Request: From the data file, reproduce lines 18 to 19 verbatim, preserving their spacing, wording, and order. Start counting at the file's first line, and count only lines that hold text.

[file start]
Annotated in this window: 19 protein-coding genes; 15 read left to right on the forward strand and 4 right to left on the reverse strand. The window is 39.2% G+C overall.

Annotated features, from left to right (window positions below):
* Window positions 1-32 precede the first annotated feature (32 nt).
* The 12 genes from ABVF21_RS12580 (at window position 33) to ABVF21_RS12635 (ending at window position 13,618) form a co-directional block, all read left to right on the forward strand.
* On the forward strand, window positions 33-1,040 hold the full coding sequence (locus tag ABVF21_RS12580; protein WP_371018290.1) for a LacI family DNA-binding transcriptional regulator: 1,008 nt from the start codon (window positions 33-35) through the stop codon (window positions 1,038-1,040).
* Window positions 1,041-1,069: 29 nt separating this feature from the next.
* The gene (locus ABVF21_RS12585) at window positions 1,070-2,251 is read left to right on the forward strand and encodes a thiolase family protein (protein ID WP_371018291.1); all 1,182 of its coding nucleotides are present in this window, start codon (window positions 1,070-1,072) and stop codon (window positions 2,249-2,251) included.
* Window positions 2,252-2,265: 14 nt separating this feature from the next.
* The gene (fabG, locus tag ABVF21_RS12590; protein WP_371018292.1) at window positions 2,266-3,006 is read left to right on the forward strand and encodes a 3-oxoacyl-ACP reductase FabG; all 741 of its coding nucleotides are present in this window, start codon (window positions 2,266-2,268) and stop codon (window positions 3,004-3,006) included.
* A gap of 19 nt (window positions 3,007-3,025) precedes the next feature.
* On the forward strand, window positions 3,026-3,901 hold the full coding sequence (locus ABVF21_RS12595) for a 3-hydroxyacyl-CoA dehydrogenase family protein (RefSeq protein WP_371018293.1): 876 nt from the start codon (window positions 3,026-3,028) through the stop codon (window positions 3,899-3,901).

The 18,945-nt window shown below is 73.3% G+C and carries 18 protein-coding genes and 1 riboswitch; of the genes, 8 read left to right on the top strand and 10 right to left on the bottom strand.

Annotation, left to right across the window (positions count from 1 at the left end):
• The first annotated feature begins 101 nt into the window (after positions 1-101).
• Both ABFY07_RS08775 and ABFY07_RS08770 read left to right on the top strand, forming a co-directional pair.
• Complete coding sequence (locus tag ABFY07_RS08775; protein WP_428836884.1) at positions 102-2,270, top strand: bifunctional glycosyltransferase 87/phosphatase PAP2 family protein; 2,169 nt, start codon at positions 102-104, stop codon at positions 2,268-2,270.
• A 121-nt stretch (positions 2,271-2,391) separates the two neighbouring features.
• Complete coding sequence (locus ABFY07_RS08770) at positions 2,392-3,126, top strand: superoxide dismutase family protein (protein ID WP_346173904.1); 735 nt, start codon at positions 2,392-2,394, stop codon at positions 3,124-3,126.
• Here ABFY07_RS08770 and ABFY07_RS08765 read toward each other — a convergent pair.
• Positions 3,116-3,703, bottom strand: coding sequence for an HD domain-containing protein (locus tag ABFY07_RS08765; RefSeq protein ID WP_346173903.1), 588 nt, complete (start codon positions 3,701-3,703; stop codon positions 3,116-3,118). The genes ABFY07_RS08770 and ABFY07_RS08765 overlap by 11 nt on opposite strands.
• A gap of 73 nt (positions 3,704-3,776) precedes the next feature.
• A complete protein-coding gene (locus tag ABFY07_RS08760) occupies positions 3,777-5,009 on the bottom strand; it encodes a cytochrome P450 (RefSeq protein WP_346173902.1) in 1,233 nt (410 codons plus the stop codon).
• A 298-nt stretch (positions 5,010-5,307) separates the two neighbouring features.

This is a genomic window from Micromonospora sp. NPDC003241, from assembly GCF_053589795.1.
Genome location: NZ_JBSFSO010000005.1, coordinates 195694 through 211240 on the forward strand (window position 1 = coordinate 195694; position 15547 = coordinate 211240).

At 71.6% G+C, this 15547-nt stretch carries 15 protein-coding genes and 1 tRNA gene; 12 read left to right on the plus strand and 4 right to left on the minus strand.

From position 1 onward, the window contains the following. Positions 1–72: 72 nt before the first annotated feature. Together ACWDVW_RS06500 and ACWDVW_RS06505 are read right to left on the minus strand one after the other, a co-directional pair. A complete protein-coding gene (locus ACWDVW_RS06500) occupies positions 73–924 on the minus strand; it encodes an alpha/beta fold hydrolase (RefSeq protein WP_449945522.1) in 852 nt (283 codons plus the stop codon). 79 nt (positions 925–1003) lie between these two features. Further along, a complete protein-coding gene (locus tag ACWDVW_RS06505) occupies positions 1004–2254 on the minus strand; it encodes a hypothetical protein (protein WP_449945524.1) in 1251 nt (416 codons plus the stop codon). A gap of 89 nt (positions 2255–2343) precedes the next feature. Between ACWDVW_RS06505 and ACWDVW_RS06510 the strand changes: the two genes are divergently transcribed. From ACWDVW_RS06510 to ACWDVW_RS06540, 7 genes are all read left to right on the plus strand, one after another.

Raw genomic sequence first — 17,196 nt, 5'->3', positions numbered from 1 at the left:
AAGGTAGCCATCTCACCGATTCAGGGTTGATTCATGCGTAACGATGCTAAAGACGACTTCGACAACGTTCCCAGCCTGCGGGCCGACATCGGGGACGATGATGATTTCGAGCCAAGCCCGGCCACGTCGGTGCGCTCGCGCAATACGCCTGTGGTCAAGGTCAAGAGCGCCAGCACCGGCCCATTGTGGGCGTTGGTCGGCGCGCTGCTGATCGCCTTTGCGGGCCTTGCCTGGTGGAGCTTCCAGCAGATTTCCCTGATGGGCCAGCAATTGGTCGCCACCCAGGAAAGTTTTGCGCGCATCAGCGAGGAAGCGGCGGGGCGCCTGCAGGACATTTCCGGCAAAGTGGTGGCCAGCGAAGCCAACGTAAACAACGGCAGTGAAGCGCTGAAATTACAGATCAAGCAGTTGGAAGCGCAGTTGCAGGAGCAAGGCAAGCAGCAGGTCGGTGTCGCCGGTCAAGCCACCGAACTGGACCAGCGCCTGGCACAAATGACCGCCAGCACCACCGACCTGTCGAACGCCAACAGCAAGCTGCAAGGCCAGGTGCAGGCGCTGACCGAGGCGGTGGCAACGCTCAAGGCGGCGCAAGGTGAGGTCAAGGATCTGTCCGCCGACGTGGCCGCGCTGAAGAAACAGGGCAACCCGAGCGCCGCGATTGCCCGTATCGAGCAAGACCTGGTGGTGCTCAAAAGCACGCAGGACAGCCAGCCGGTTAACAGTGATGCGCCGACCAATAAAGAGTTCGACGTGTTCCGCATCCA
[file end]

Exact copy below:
• Complete coding sequence (locus ABFY07_RS08770) at positions 2,392-3,126, top strand: superoxide dismutase family protein (protein ID WP_346173904.1); 735 nt, start codon at positions 2,392-2,394, stop codon at positions 3,124-3,126.
• Here ABFY07_RS08770 and ABFY07_RS08765 read toward each other — a convergent pair.